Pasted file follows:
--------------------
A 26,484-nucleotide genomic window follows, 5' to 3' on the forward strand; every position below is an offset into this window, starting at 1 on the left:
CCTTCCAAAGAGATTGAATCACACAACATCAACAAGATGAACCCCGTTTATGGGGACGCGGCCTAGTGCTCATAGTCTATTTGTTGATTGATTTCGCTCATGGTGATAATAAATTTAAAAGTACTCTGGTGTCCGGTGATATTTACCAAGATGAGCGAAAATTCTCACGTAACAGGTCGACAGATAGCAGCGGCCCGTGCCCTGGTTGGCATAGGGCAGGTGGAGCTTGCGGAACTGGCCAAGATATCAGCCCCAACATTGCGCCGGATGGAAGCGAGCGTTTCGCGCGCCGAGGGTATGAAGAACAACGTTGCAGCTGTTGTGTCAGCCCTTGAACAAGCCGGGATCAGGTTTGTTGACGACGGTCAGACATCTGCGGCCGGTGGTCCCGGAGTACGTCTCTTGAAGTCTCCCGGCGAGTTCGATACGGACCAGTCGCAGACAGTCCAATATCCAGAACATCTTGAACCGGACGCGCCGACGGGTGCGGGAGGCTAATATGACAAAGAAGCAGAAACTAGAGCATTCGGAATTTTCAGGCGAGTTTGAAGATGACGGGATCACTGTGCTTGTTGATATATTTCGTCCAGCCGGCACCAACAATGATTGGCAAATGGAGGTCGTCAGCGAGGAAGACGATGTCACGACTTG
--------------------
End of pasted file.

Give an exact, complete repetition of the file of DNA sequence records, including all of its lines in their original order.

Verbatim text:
A 26,484-nucleotide genomic window follows, 5' to 3' on the forward strand; every position below is an offset into this window, starting at 1 on the left:
CCTTCCAAAGAGATTGAATCACACAACATCAACAAGATGAACCCCGTTTATGGGGACGCGGCCTAGTGCTCATAGTCTATTTGTTGATTGATTTCGCTCATGGTGATAATAAATTTAAAAGTACTCTGGTGTCCGGTGATATTTACCAAGATGAGCGAAAATTCTCACGTAACAGGTCGACAGATAGCAGCGGCCCGTGCCCTGGTTGGCATAGGGCAGGTGGAGCTTGCGGAACTGGCCAAGATATCAGCCCCAACATTGCGCCGGATGGAAGCGAGCGTTTCGCGCGCCGAGGGTATGAAGAACAACGTTGCAGCTGTTGTGTCAGCCCTTGAACAAGCCGGGATCAGGTTTGTTGACGACGGTCAGACATCTGCGGCCGGTGGTCCCGGAGTACGTCTCTTGAAGTCTCCCGGCGAGTTCGATACGGACCAGTCGCAGACAGTCCAATATCCAGAACATCTTGAACCGGACGCGCCGACGGGTGCGGGAGGCTAATATGACAAAGAAGCAGAAACTAGAGCATTCGGAATTTTCAGGCGAGTTTGAAGATGACGGGATCACTGTGCTTGTTGATATATTTCGTCCAGCCGGCACCAACAATGATTGGCAAATGGAGGTCGTCAGCGAGGAAGACGATGTCACGACTTG